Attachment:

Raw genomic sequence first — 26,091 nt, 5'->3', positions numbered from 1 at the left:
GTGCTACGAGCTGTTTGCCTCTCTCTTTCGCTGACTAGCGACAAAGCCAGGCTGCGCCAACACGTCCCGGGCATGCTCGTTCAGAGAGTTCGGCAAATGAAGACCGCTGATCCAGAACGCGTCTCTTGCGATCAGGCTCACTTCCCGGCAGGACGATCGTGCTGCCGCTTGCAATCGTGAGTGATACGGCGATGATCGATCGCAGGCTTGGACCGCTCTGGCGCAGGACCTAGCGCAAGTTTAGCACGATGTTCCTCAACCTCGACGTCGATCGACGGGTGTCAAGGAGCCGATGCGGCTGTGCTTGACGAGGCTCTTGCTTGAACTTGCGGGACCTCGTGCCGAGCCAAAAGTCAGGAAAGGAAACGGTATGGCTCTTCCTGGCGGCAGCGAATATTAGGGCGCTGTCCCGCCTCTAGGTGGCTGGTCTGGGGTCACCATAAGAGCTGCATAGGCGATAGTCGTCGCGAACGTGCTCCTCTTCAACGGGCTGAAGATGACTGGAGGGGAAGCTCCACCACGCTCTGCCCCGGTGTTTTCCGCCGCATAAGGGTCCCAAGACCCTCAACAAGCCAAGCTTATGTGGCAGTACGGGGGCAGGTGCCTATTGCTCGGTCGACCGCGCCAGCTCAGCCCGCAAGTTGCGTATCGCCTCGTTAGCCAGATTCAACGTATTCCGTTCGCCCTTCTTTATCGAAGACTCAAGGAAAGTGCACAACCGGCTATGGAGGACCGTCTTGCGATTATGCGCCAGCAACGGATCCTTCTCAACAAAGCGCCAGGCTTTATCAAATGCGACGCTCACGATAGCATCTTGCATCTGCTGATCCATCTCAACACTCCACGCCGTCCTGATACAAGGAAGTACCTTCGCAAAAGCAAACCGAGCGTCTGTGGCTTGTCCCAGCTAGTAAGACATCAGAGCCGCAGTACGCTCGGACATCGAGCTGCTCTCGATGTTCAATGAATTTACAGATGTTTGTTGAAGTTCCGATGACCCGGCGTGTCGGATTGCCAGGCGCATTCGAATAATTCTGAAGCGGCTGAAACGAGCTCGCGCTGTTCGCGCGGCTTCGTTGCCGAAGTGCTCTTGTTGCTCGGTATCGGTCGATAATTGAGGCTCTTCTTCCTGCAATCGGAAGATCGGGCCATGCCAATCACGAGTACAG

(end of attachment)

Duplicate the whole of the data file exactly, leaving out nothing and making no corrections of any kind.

Raw genomic sequence first — 26,091 nt, 5'->3', positions numbered from 1 at the left:
GTGCTACGAGCTGTTTGCCTCTCTCTTTCGCTGACTAGCGACAAAGCCAGGCTGCGCCAACACGTCCCGGGCATGCTCGTTCAGAGAGTTCGGCAAATGAAGACCGCTGATCCAGAACGCGTCTCTTGCGATCAGGCTCACTTCCCGGCAGGACGATCGTGCTGCCGCTTGCAATCGTGAGTGATACGGCGATGATCGATCGCAGGCTTGGACCGCTCTGGCGCAGGACCTAGCGCAAGTTTAGCACGATGTTCCTCAACCTCGACGTCGATCGACGGGTGTCAAGGAGCCGATGCGGCTGTGCTTGACGAGGCTCTTGCTTGAACTTGCGGGACCTCGTGCCGAGCCAAAAGTCAGGAAAGGAAACGGTATGGCTCTTCCTGGCGGCAGCGAATATTAGGGCGCTGTCCCGCCTCTAGGTGGCTGGTCTGGGGTCACCATAAGAGCTGCATAGGCGATAGTCGTCGCGAACGTGCTCCTCTTCAACGGGCTGAAGATGACTGGAGGGGAAGCTCCACCACGCTCTGCCCCGGTGTTTTCCGCCGCATAAGGGTCCCAAGACCCTCAACAAGCCAAGCTTATGTGGCAGTACGGGGGCAGGTGCCTATTGCTCGGTCGACCGCGCCAGCTCAGCCCGCAAGTTGCGTATCGCCTCGTTAGCCAGATTCAACGTATTCCGTTCGCCCTTCTTTATCGAAGACTCAAGGAAAGTGCACAACCGGCTATGGAGGACCGTCTTGCGATTATGCGCCAGCAACGGATCCTTCTCAACAAAGCGCCAGGCTTTATCAAATGCGACGCTCACGATAGCATCTTGCATCTGCTGATCCATCTCAACACTCCACGCCGTCCTGATACAAGGAAGTACCTTCGCAAAAGCAAACCGAGCGTCTGTGGCTTGTCCCAGCTAGTAAGACATCAGAGCCGCAGTACGCTCGGACATCGAGCTGCTCTCGATGTTCAATGAATTTACAGATGTTTGTTGAAGTTCCGATGACCCGGCGTGTCGGATTGCCAGGCGCATTCGAATAATTCTGAAGCGGCTGAAACGAGCTCGCGCTGTTCGCGCGGCTTCGTTGCCGAAGTGCTCTTGTTGCTCGGTATCGGTCGATAATTGAGGCTCTTCTTCCTGCAATCGGAAGATCGGGCCATGCCAATCACGAGTACAG